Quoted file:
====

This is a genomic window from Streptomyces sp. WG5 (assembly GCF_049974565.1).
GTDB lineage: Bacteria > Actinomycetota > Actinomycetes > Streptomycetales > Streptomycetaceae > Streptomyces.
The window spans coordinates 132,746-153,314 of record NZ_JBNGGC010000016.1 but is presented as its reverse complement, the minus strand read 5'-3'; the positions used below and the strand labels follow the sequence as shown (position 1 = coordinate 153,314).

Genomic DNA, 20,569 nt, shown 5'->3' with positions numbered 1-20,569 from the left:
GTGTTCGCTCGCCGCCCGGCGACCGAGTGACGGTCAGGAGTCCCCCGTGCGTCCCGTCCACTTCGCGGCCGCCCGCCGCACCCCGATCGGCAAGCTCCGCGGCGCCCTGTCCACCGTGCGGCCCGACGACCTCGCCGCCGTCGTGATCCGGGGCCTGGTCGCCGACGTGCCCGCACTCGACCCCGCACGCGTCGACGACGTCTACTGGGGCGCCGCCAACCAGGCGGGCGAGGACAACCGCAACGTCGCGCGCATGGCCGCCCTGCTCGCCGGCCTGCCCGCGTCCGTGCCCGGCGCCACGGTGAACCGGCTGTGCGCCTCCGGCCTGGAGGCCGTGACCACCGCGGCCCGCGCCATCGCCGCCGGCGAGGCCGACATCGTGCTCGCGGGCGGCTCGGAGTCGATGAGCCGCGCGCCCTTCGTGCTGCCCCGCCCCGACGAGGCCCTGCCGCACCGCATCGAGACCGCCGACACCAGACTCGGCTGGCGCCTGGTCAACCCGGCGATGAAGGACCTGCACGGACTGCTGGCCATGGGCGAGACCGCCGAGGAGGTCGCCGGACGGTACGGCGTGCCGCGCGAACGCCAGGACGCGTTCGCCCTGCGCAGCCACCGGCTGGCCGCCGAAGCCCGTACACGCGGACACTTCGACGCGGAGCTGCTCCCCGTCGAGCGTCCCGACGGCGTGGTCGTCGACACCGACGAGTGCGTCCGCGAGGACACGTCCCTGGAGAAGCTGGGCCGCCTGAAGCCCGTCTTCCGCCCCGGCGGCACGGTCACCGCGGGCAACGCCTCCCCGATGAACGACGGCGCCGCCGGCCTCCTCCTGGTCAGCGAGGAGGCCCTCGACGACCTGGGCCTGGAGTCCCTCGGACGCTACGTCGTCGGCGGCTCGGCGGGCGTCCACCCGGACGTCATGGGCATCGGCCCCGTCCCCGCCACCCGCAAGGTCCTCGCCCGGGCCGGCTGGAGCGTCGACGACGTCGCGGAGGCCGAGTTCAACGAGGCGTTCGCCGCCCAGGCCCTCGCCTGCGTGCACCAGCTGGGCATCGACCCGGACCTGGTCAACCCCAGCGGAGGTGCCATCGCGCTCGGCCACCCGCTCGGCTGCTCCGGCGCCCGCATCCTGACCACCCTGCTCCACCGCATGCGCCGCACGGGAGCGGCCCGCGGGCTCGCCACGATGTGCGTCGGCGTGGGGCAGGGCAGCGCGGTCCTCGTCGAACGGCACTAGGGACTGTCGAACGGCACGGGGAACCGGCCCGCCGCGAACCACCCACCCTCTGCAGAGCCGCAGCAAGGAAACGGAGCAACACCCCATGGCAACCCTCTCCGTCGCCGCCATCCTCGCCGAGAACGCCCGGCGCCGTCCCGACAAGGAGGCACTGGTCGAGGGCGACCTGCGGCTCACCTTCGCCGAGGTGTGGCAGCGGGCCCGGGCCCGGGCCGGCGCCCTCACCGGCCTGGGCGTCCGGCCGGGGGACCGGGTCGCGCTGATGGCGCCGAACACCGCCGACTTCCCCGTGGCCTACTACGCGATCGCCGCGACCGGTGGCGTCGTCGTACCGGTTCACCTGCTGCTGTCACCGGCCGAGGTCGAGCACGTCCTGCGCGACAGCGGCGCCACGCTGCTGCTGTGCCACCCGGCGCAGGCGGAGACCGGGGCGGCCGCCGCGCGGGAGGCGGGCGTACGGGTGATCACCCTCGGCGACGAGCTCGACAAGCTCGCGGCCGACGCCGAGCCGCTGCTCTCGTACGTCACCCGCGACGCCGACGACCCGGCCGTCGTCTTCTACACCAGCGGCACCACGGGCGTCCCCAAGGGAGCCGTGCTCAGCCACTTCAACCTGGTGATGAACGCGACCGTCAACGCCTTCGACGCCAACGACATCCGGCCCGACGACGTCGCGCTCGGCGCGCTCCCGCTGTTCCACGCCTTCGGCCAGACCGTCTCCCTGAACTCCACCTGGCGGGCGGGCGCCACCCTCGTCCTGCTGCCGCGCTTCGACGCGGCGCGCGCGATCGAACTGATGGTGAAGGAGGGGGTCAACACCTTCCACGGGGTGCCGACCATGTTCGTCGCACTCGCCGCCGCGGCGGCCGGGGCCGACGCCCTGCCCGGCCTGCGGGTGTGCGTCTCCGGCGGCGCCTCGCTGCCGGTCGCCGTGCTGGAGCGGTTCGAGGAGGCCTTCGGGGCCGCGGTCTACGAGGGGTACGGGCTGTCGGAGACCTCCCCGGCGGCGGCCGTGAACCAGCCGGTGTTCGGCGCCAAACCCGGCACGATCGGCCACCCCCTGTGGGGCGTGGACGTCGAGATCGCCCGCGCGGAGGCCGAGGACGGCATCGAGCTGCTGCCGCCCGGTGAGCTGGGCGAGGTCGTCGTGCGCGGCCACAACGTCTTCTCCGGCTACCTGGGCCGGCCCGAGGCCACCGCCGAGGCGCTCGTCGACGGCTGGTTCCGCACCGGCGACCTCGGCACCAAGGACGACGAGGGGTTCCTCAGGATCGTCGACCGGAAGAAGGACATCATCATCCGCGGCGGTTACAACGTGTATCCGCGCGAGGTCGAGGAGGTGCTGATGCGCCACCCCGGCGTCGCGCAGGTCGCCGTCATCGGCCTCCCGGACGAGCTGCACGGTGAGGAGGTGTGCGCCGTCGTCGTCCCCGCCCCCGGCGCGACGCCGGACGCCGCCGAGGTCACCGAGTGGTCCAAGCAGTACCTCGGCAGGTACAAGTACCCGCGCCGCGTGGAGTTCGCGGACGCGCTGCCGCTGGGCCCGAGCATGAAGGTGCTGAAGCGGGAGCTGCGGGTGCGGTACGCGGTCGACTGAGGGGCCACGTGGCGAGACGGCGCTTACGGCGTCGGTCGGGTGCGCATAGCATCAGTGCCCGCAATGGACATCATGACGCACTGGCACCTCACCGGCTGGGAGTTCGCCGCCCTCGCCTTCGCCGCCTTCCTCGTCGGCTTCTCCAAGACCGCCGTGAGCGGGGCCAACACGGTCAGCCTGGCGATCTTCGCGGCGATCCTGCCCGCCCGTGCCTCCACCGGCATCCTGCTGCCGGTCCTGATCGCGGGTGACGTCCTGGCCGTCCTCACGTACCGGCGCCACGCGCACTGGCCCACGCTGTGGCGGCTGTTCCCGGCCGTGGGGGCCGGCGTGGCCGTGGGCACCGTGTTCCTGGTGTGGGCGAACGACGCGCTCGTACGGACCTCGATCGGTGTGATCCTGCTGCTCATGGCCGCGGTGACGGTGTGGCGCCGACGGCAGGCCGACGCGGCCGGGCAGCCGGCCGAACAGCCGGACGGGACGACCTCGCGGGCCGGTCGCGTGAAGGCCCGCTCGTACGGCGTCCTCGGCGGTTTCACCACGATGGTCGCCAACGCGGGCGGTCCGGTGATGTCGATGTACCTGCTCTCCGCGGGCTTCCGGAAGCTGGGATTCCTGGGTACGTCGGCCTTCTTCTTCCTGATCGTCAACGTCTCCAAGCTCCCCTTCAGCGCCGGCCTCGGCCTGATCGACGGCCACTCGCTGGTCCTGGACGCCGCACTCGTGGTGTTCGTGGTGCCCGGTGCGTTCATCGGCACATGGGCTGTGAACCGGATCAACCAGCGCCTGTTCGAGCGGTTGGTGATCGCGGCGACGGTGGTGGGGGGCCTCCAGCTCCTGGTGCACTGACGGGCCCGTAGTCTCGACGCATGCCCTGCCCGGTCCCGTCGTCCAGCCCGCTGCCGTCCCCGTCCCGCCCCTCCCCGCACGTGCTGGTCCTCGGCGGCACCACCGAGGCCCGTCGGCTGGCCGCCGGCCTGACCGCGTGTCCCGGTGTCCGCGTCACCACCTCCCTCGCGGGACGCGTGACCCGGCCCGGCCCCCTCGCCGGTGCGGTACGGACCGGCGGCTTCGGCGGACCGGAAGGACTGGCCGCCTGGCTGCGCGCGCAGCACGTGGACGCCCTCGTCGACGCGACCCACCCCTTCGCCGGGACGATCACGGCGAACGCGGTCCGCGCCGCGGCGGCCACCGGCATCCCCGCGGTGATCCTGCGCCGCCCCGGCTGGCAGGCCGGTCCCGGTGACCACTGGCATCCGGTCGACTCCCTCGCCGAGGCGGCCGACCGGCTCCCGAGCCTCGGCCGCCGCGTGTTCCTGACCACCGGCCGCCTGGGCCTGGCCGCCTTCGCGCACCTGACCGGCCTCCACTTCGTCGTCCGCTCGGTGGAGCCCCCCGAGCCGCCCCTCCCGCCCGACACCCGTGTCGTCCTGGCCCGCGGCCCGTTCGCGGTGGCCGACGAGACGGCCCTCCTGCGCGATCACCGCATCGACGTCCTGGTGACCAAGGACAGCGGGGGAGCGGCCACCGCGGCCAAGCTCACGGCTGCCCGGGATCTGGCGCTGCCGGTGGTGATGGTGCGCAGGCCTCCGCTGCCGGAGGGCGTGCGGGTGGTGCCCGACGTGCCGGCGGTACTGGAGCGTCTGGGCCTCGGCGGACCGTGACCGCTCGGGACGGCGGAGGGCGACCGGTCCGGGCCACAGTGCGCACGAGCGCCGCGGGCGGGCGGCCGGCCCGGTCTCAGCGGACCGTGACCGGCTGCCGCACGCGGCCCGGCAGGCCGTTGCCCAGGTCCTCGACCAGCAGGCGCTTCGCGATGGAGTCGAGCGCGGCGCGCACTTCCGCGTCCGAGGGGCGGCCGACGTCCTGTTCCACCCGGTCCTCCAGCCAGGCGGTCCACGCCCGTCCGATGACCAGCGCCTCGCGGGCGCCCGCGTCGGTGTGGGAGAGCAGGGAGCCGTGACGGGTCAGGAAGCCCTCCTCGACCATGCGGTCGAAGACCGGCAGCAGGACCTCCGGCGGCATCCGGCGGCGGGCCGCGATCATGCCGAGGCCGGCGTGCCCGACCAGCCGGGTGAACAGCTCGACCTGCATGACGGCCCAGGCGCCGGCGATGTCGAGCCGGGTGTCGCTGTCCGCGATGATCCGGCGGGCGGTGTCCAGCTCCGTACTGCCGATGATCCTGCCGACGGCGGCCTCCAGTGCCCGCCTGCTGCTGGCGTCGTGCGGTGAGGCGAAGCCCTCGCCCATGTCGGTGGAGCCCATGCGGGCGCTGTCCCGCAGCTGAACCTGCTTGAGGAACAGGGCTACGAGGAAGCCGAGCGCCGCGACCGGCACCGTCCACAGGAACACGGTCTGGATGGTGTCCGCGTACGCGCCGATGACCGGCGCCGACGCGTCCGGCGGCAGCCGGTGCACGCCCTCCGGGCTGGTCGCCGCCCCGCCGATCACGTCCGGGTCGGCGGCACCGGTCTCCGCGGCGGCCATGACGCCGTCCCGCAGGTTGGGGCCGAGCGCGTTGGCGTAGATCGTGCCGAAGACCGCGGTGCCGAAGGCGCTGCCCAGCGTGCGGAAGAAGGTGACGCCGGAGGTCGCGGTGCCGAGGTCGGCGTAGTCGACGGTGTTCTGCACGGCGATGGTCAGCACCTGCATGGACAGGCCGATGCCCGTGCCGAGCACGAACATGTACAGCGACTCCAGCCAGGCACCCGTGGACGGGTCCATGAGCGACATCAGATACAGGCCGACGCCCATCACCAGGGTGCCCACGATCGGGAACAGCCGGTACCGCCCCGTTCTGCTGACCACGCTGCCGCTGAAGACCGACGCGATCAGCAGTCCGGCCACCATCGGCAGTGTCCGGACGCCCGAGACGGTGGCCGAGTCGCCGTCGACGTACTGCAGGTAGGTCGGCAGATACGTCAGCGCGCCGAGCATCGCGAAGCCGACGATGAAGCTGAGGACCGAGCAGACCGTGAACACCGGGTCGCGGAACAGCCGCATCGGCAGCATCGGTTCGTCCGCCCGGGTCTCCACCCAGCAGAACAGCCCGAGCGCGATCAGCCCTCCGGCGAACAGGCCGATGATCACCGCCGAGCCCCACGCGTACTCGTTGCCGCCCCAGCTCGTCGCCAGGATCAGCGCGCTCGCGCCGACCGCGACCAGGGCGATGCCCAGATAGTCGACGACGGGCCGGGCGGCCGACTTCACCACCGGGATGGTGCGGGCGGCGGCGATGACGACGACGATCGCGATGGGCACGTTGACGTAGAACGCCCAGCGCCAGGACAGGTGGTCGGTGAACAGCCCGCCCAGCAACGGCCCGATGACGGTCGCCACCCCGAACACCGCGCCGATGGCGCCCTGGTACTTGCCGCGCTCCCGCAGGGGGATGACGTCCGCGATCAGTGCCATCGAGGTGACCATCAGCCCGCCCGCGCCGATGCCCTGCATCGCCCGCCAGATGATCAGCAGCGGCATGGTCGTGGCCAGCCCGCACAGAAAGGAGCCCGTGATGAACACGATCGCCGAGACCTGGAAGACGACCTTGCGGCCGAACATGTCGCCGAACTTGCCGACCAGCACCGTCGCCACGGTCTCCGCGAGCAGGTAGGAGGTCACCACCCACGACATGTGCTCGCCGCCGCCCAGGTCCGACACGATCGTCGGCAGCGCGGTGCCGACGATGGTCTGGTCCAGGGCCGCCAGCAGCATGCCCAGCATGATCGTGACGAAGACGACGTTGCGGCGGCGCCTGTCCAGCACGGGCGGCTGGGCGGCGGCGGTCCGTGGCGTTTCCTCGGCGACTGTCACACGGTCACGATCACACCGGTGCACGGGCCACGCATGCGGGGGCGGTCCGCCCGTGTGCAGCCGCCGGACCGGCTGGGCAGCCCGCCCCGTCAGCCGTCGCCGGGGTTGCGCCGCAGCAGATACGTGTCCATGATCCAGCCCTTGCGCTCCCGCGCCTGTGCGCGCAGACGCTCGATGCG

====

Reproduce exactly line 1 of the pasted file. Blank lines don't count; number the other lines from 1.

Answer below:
This is a genomic window from Streptomyces sp. WG5 (assembly GCF_049974565.1).